More Americans expected to hit the road this Labor Day weekend

This is expected to be the biggest Labor Day travel weekend since 2008, with slightly lower gas prices encouraging more people to take that last summer vacation, according to AAA projections. And with most of those travelers expected to hit the road, it also will be one of the more dangerous.

You probably figure the odds are about 1 in a billion you’ll be killed on the road during the long weekend. In reality, chances are more like 1 in 87,848 that you’ll die in a car crash between now and Tuesday.

You can improve the odds against your survival by taking any one of a few simple steps: Don’t wear your seat belt. Do fiddle with your mobile device while driving. Knock back a few drinks before you set out.

“Unfortunately, this weekend will be a time of tragedy for hundreds of families,” said Deborah A.P. Hersman, former chairman of the National Transportation Safety Board and now the head of the nonprofit National Safety Council.

Hersman’s group did some calculations based on past years and estimated that 395 people will die nationwide during the long weekend, the traditional end to the summer-vacation season. If that proves true — and Safety Council estimates have been fairly on target the past few years — the number of dead will be comfortably below the 473 killed in 2008 and the 508 killed in 2007. In 2012, the most recent year for which statistics are available, 378 people were killed in crashes over the holiday weekend.

According to AAA’s annual projections, an estimated 34.7 million people will travel 50 miles or more from home for the holiday. Most of them — 29.7 million — plan to drive, according to AAA’s survey.

About 842,000 of those travelers will set out from the Washington area, a slight increase from last year. Gas in the Washington region is averaging $3.39 a gallon, AAA said, about 5 cents less than the national average.

Of those Washingtonians who travel 50 miles or more from home, said John B. Townsend II of AAA Mid-Atlantic, nearly nine out of 10 — 87 percent — will make the trip by automobile.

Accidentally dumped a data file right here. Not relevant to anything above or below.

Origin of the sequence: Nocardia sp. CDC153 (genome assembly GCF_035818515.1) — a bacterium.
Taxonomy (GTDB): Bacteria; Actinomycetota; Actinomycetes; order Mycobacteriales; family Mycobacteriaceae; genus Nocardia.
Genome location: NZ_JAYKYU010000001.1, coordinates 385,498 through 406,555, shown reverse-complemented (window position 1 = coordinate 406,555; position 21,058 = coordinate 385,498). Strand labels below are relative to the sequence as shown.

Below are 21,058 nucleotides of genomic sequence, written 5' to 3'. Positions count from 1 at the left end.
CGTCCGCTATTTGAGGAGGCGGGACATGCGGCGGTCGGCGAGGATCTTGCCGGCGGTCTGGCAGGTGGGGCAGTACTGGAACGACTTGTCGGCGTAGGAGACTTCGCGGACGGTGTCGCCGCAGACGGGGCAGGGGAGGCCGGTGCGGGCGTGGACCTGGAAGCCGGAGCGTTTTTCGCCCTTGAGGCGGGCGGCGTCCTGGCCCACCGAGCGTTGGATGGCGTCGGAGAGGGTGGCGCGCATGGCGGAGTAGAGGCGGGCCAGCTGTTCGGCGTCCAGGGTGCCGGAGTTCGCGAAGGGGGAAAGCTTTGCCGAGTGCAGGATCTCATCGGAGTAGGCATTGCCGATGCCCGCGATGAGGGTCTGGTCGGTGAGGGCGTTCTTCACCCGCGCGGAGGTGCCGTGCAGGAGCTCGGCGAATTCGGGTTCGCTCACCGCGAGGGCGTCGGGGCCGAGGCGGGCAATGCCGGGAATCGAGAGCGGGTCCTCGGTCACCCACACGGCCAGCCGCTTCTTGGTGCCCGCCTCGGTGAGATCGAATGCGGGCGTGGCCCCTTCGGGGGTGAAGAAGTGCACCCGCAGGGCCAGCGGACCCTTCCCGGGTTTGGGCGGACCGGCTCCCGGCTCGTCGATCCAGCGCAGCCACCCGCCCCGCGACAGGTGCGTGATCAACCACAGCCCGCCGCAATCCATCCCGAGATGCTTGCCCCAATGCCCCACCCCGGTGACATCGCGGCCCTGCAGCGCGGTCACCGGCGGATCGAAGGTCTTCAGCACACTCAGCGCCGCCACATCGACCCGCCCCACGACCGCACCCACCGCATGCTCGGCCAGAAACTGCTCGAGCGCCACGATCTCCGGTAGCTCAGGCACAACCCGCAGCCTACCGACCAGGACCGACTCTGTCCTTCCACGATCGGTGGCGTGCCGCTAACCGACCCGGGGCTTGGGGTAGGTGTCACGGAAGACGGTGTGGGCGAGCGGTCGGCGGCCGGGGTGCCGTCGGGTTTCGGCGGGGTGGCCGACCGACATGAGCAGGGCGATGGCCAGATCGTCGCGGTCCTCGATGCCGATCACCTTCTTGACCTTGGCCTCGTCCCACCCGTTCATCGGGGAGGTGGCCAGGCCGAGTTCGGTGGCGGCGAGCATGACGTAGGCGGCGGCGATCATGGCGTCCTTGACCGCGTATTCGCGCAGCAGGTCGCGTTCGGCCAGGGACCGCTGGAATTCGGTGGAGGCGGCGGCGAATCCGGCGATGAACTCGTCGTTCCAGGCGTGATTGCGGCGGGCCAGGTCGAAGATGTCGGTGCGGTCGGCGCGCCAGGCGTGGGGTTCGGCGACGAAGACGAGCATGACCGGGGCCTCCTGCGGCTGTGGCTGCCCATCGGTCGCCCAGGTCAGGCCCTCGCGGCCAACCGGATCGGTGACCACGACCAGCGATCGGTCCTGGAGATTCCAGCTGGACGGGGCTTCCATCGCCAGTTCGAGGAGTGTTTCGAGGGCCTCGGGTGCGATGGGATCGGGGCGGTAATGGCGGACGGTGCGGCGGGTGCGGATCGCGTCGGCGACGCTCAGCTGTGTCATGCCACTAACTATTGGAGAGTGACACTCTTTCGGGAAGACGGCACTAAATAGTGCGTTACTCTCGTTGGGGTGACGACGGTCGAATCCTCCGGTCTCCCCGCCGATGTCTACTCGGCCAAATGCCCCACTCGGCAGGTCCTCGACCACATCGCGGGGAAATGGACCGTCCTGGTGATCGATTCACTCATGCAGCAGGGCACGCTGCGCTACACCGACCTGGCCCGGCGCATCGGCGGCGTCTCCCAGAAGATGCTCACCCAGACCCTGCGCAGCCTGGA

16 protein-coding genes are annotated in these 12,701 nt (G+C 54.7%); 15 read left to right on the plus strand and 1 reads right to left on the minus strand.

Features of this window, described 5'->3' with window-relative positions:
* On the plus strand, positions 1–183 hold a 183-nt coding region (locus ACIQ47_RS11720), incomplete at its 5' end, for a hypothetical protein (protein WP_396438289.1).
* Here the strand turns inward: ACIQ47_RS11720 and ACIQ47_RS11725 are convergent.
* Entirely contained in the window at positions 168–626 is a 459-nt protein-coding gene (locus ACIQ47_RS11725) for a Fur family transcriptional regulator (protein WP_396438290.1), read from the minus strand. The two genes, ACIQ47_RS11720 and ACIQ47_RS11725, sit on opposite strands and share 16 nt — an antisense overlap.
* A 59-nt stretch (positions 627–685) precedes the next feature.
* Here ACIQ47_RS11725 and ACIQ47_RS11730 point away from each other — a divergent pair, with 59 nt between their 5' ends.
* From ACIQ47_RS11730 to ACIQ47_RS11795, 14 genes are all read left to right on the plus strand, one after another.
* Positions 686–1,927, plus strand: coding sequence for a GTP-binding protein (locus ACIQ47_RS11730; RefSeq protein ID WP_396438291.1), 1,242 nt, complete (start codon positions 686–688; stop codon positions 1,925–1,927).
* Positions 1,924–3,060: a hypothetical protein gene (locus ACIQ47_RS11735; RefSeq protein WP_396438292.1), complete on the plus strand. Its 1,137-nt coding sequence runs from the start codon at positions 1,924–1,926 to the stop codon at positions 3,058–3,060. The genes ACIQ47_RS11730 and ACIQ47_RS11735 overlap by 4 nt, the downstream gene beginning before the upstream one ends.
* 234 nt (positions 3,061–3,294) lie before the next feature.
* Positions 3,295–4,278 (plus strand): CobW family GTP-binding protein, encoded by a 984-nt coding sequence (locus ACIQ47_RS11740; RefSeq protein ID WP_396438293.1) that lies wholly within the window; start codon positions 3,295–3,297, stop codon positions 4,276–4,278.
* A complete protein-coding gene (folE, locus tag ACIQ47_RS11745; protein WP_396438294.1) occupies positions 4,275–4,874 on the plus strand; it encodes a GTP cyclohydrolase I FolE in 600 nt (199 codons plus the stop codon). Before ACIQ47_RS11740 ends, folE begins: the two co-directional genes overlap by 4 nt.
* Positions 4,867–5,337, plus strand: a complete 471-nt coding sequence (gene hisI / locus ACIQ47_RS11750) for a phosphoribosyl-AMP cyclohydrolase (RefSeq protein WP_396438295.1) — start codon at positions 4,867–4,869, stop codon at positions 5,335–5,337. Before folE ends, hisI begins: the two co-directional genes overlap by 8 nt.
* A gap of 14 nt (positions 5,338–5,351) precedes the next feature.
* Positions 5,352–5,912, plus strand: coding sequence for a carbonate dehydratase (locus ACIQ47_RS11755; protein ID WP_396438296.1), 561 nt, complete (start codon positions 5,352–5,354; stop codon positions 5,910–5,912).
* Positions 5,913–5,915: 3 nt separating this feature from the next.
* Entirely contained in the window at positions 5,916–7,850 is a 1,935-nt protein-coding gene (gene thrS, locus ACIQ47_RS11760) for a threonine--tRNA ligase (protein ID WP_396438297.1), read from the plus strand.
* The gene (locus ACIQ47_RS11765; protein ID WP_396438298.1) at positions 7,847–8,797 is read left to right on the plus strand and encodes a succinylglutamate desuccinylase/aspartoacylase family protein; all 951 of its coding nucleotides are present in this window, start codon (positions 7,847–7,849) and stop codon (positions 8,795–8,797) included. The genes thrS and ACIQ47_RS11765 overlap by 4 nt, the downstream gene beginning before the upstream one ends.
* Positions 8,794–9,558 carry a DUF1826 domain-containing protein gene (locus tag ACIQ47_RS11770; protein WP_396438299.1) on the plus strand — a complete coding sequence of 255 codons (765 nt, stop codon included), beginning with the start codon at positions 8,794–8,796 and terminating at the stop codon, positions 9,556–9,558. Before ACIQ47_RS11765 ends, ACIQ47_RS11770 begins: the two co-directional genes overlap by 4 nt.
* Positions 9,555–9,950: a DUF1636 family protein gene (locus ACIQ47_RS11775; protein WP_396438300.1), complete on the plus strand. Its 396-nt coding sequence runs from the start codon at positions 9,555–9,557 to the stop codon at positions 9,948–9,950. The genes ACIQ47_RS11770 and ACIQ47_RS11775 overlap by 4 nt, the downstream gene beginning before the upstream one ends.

Townsend said air travel by Washington area residents will be a tick below last year, with an estimated 64,200 people flying, and that 42,900 others say they will escape by rail, bus or boat.

So, what’s the best time to hit the road?

“If past trends hold true this Labor Day, holiday travelers departing the Washington metro area for the weekend will find slowing traffic beginning at 2 p.m. on Friday and the worst time to travel between 5 and 6 p.m.,” Townsend said. “The best bet for drivers is to wait until after 7 p.m. on Friday or before noon on Saturday to help ensure valuable vacationing time isn’t spent in standstill traffic.”

There tends to be more travel on Labor Day weekends that begin in August — as opposed to those that fall entirely in September — because schools in some regions don’t open until September. Confidence in the economy also has encouraged more people to travel.

“This year, Americans are more optimistic about their financial situation,” said AAA’s chief operating officer, Marshall L. Doney. “Consumer spending continues to outpace disposable income, indicating that Americans are comfortable using their credit cards to take one last summer vacation this year.”

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Ashley Halsey reports on national and local transportation.

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